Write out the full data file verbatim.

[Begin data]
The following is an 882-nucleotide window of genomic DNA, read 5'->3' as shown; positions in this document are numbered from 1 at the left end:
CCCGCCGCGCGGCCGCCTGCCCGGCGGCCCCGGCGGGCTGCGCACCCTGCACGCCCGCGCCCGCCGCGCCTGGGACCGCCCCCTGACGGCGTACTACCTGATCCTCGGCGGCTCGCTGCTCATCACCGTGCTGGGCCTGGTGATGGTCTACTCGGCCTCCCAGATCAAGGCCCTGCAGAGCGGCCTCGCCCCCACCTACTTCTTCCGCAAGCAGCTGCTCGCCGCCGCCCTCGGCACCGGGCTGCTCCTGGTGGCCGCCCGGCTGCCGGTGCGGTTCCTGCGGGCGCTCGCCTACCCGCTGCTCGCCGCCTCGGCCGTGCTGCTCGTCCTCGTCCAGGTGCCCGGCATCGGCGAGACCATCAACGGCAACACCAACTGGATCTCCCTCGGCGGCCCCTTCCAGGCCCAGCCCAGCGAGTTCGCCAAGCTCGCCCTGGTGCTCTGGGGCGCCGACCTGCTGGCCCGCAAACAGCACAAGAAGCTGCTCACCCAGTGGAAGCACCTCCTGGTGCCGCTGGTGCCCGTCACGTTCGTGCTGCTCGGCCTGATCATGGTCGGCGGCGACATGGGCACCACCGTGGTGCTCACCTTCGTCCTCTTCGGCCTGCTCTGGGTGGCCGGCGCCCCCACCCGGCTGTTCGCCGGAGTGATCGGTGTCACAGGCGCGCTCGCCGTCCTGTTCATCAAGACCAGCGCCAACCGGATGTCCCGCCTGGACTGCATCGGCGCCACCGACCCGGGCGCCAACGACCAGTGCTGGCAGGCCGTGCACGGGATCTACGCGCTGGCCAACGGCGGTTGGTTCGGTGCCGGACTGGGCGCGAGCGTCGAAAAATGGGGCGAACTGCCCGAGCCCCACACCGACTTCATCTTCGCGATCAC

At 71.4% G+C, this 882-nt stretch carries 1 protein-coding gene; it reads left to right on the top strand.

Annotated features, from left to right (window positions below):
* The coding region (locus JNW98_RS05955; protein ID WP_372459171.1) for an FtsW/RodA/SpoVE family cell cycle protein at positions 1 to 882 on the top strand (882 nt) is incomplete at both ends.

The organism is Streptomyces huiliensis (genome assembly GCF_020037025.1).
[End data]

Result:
The following is an 882-nucleotide window of genomic DNA, read 5'->3' as shown; positions in this document are numbered from 1 at the left end:
CCCGCCGCGCGGCCGCCTGCCCGGCGGCCCCGGCGGGCTGCGCACCCTGCACGCCCGCGCCCGCCGCGCCTGGGACCGCCCCCTGACGGCGTACTACCTGATCCTCGGCGGCTCGCTGCTCATCACCGTGCTGGGCCTGGTGATGGTCTACTCGGCCTCCCAGATCAAGGCCCTGCAGAGCGGCCTCGCCCCCACCTACTTCTTCCGCAAGCAGCTGCTCGCCGCCGCCCTCGGCACCGGGCTGCTCCTGGTGGCCGCCCGGCTGCCGGTGCGGTTCCTGCGGGCGCTCGCCTACCCGCTGCTCGCCGCCTCGGCCGTGCTGCTCGTCCTCGTCCAGGTGCCCGGCATCGGCGAGACCATCAACGGCAACACCAACTGGATCTCCCTCGGCGGCCCCTTCCAGGCCCAGCCCAGCGAGTTCGCCAAGCTCGCCCTGGTGCTCTGGGGCGCCGACCTGCTGGCCCGCAAACAGCACAAGAAGCTGCTCACCCAGTGGAAGCACCTCCTGGTGCCGCTGGTGCCCGTCACGTTCGTGCTGCTCGGCCTGATCATGGTCGGCGGCGACATGGGCACCACCGTGGTGCTCACCTTCGTCCTCTTCGGCCTGCTCTGGGTGGCCGGCGCCCCCACCCGGCTGTTCGCCGGAGTGATCGGTGTCACAGGCGCGCTCGCCGTCCTGTTCATCAAGACCAGCGCCAACCGGATGTCCCGCCTGGACTGCATCGGCGCCACCGACCCGGGCGCCAACGACCAGTGCTGGCAGGCCGTGCACGGGATCTACGCGCTGGCCAACGGCGGTTGGTTCGGTGCCGGACTGGGCGCGAGCGTCGAAAAATGGGGCGAACTGCCCGAGCCCCACACCGACTTCATCTTCGCGATCAC

At 71.4% G+C, this 882-nt stretch carries 1 protein-coding gene; it reads left to right on the top strand.

Annotated features, from left to right (window positions below):
* The coding region (locus JNW98_RS05955; protein ID WP_372459171.1) for an FtsW/RodA/SpoVE family cell cycle protein at positions 1 to 882 on the top strand (882 nt) is incomplete at both ends.

The organism is Streptomyces huiliensis (genome assembly GCF_020037025.1).